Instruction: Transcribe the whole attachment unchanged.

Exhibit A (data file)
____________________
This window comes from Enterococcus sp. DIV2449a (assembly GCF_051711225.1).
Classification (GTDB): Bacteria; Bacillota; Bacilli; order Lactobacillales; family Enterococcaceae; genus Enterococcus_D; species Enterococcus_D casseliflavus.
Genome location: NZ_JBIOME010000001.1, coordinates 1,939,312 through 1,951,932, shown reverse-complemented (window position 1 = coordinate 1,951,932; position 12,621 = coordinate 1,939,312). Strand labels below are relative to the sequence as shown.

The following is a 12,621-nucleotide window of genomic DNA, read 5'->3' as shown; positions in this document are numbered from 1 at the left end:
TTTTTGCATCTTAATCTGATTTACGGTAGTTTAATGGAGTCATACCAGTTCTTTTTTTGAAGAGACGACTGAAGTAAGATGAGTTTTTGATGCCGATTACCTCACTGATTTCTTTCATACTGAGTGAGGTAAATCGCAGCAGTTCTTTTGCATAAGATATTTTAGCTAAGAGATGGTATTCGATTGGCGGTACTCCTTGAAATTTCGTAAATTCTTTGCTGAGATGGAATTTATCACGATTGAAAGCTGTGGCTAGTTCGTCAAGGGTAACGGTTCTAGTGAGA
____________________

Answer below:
This window comes from Enterococcus sp. DIV2449a (assembly GCF_051711225.1).
Classification (GTDB): Bacteria; Bacillota; Bacilli; order Lactobacillales; family Enterococcaceae; genus Enterococcus_D; species Enterococcus_D casseliflavus.
Genome location: NZ_JBIOME010000001.1, coordinates 1,939,312 through 1,951,932, shown reverse-complemented (window position 1 = coordinate 1,951,932; position 12,621 = coordinate 1,939,312). Strand labels below are relative to the sequence as shown.

The following is a 12,621-nucleotide window of genomic DNA, read 5'->3' as shown; positions in this document are numbered from 1 at the left end:
TTTTTGCATCTTAATCTGATTTACGGTAGTTTAATGGAGTCATACCAGTTCTTTTTTTGAAGAGACGACTGAAGTAAGATGAGTTTTTGATGCCGATTACCTCACTGATTTCTTTCATACTGAGTGAGGTAAATCGCAGCAGTTCTTTTGCATAAGATATTTTAGCTAAGAGATGGTATTCGATTGGCGGTACTCCTTGAAATTTCGTAAATTCTTTGCTGAGATGGAATTTATCACGATTGAAAGCTGTGGCTAGTTCGTCAAGGGTAACGGTTCTAGTGAGA